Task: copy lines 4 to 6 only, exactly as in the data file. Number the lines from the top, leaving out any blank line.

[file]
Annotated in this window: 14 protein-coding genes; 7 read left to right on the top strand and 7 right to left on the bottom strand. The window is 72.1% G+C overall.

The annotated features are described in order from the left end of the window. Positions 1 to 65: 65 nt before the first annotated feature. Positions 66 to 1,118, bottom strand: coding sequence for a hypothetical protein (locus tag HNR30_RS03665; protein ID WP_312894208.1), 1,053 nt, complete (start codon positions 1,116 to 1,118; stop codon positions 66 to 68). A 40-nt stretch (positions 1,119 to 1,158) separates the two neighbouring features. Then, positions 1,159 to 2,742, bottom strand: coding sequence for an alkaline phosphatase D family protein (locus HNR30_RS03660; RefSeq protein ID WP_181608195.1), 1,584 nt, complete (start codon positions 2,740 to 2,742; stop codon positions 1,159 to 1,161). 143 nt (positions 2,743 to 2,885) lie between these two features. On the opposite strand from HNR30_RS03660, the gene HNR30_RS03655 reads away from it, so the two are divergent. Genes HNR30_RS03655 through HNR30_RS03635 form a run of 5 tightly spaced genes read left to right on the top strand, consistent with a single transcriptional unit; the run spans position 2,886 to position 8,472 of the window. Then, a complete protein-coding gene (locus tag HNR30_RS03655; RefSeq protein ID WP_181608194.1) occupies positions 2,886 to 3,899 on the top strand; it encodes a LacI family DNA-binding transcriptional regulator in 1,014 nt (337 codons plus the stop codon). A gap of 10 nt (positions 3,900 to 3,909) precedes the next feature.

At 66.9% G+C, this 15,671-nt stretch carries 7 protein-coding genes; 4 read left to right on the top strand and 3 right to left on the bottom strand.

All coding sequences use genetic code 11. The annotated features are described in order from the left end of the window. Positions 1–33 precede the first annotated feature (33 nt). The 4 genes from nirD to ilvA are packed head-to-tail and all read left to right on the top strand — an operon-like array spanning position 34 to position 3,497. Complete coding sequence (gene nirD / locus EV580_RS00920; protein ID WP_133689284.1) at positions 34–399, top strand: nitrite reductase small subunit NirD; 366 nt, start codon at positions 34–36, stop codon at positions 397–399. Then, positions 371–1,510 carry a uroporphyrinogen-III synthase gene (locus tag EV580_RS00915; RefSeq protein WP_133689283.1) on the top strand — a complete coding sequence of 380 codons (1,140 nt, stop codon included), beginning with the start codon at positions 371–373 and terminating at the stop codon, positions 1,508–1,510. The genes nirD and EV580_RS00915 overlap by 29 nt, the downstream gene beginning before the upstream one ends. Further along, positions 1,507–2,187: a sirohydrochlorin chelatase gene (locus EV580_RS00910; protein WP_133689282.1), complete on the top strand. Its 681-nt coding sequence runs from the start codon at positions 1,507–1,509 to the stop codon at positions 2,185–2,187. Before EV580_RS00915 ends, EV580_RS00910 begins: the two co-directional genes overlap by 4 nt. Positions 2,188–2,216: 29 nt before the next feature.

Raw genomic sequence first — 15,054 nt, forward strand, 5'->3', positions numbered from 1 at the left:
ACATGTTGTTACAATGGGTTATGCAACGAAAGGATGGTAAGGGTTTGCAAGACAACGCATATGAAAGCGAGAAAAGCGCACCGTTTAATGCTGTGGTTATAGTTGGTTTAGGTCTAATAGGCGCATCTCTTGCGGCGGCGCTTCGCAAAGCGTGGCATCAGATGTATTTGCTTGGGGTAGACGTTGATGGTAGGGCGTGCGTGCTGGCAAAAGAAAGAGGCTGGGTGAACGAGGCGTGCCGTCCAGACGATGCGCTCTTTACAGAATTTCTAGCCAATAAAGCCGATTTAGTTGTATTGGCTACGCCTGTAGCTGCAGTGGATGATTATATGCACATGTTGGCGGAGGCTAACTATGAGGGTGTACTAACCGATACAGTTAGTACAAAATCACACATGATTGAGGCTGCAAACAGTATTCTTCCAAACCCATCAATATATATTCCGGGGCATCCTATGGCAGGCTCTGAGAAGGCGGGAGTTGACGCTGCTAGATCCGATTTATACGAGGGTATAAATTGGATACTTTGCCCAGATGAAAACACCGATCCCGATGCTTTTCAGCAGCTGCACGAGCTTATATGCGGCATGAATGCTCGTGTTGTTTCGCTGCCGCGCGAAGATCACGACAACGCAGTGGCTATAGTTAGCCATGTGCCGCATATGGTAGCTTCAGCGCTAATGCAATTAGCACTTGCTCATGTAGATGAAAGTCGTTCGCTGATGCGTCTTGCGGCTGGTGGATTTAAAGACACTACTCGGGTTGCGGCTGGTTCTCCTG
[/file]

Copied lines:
All coding sequences use genetic code 11. The annotated features are described in order from the left end of the window. Positions 1–33 precede the first annotated feature (33 nt). The 4 genes from nirD to ilvA are packed head-to-tail and all read left to right on the top strand — an operon-like array spanning position 34 to position 3,497. Complete coding sequence (gene nirD / locus EV580_RS00920; protein ID WP_133689284.1) at positions 34–399, top strand: nitrite reductase small subunit NirD; 366 nt, start codon at positions 34–36, stop codon at positions 397–399. Then, positions 371–1,510 carry a uroporphyrinogen-III synthase gene (locus tag EV580_RS00915; RefSeq protein WP_133689283.1) on the top strand — a complete coding sequence of 380 codons (1,140 nt, stop codon included), beginning with the start codon at positions 371–373 and terminating at the stop codon, positions 1,508–1,510. The genes nirD and EV580_RS00915 overlap by 29 nt, the downstream gene beginning before the upstream one ends. Further along, positions 1,507–2,187: a sirohydrochlorin chelatase gene (locus EV580_RS00910; protein WP_133689282.1), complete on the top strand. Its 681-nt coding sequence runs from the start codon at positions 1,507–1,509 to the stop codon at positions 2,185–2,187. Before EV580_RS00915 ends, EV580_RS00910 begins: the two co-directional genes overlap by 4 nt. Positions 2,188–2,216: 29 nt before the next feature.

Raw genomic sequence first — 15,054 nt, forward strand, 5'->3', positions numbered from 1 at the left:
ACATGTTGTTACAATGGGTTATGCAACGAAAGGATGGTAAGGGTTTGCAAGACAACGCATATGAAAGCGAGAAAAGCGCACCGTTTAATGCTGTGGTTATAGTTGGTTTAGGTCTAATAGGCGCATCTCTTGCGGCGGCGCTTCGCAAAGCGTGGCATCAGATGTATTTGCTTGGGGTAGACGTTGATGGTAGGGCGTGCGTGCTGGCAAAAGAAAGAGGCTGGGTGAACGAGGCGTGCCGTCCAGACGATGCGCTCTTTACAGAATTTCTAGCCAATAAAGCCGATTTAGTTGTATTGGCTACGCCTGTAGCTGCAGTGGATGATTATATGCACATGTTGGCGGAGGCTAACTATGAGGGTGTACTAACCGATACAGTTAGTACAAAATCACACATGATTGAGGCTGCAAACAGTATTCTTCCAAACCCATCAATATATATTCCGGGGCATCCTATGGCAGGCTCTGAGAAGGCGGGAGTTGACGCTGCTAGATCCGATTTATACGAGGGTATAAATTGGATACTTTGCCCAGATGAAAACACCGATCCCGATGCTTTTCAGCAGCTGCACGAGCTTATATGCGGCATGAATGCTCGTGTTGTTTCGCTGCCGCGCGAAGATCACGACAACGCAGTGGCTATAGTTAGCCATGTGCCGCATATGGTAGCTTCAGCGCTAATGCAATTAGCACTTGCTCATGTAGATGAAAGTCGTTCGCTGATGCGTCTTGCGGCTGGTGGATTTAAAGACACTACTCGGGTTGCGGCTGGTTCTCCTG